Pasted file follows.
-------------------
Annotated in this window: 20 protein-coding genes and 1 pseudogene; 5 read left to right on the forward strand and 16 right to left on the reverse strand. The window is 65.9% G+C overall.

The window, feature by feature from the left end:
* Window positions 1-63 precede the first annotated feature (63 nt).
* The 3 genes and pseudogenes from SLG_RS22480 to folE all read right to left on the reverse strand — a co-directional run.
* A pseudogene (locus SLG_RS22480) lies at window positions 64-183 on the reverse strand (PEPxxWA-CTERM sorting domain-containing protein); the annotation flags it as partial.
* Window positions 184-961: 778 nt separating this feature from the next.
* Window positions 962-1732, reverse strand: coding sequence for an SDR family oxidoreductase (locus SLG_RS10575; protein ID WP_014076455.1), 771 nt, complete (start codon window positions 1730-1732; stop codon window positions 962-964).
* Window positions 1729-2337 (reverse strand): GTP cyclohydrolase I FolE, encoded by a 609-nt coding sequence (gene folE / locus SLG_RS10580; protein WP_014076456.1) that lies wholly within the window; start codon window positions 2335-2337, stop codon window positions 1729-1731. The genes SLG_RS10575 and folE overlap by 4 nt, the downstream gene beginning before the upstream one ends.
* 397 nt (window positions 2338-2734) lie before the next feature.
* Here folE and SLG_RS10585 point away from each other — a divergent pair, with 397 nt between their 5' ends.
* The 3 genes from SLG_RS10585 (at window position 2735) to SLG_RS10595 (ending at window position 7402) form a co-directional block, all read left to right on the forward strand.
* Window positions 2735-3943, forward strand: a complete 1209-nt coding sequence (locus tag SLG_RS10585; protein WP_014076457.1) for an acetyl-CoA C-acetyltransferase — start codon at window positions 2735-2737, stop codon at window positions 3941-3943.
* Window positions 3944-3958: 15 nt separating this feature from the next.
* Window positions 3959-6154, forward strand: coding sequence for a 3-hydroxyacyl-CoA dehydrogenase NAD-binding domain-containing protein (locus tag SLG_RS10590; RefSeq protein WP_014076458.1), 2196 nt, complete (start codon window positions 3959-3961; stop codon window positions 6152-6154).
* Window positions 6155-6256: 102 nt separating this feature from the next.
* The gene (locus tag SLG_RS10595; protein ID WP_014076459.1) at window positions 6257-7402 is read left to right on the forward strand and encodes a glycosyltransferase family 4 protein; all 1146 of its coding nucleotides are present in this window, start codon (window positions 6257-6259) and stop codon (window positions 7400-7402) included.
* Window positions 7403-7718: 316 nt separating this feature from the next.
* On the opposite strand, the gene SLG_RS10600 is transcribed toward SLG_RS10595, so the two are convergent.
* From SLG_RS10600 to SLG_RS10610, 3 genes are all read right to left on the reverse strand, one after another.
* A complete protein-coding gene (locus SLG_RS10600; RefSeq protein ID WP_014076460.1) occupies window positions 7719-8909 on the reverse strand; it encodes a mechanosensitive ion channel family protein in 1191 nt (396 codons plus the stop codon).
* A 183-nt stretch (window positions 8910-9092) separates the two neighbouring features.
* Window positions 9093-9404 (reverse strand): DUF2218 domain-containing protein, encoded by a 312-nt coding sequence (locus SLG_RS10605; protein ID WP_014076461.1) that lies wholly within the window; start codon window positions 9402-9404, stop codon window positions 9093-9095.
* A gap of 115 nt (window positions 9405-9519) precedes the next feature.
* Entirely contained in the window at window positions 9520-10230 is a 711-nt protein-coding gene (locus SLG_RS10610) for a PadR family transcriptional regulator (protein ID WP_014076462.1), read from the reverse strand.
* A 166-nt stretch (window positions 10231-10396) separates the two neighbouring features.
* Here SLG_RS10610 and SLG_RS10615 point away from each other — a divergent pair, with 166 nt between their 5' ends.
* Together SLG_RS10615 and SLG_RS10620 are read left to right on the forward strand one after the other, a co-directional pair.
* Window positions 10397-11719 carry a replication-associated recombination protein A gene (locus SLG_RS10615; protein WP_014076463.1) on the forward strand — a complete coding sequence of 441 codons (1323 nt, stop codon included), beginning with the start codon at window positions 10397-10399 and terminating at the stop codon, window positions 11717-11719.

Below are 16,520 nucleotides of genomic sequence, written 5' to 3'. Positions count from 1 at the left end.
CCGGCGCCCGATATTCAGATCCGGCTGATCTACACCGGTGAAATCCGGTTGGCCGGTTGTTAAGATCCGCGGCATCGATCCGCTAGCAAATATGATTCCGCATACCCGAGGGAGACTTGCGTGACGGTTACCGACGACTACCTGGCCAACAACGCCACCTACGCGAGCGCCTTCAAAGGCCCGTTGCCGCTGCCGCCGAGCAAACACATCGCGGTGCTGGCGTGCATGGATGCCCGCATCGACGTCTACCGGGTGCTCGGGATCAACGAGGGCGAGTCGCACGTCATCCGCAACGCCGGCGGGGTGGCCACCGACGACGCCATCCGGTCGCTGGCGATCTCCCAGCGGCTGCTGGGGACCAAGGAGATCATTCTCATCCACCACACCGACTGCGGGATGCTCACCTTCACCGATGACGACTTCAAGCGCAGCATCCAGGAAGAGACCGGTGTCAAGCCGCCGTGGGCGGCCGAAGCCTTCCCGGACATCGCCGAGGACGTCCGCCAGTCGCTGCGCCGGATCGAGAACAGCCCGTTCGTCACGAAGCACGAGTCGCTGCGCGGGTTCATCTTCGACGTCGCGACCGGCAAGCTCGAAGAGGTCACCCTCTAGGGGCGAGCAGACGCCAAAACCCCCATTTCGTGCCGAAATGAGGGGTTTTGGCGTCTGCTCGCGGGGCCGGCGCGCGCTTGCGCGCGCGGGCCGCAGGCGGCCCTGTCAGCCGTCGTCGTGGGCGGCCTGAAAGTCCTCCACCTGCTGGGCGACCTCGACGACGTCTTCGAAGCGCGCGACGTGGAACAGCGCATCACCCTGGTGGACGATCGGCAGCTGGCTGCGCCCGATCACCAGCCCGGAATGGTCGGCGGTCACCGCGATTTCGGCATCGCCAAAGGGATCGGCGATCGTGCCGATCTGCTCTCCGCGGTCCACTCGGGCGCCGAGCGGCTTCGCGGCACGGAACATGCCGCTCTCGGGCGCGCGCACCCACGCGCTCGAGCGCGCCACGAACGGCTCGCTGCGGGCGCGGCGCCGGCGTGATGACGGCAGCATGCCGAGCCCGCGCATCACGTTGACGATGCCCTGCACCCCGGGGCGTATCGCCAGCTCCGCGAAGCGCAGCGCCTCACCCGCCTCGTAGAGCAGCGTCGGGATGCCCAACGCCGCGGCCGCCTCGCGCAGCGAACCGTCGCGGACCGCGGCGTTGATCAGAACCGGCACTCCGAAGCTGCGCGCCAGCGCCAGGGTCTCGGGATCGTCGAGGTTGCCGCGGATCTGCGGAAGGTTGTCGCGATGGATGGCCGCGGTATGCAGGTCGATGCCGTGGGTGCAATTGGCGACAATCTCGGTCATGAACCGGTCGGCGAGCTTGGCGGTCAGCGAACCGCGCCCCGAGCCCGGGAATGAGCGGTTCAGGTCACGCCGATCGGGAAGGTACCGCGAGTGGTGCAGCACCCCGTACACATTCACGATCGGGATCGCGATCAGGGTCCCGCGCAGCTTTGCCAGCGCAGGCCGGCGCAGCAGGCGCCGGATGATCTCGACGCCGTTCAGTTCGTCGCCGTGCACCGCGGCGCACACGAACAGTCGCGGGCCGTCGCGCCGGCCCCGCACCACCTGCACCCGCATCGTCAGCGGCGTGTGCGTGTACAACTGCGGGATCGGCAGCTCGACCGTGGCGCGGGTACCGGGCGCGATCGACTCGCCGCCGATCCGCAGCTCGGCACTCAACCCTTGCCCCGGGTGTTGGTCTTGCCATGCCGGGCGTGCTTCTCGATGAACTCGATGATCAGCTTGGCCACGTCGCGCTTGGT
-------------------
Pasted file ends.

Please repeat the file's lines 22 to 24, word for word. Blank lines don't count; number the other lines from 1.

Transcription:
* Window positions 9093-9404 (reverse strand): DUF2218 domain-containing protein, encoded by a 312-nt coding sequence (locus SLG_RS10605; protein ID WP_014076461.1) that lies wholly within the window; start codon window positions 9402-9404, stop codon window positions 9093-9095.
* A gap of 115 nt (window positions 9405-9519) precedes the next feature.
* Entirely contained in the window at window positions 9520-10230 is a 711-nt protein-coding gene (locus SLG_RS10610) for a PadR family transcriptional regulator (protein ID WP_014076462.1), read from the reverse strand.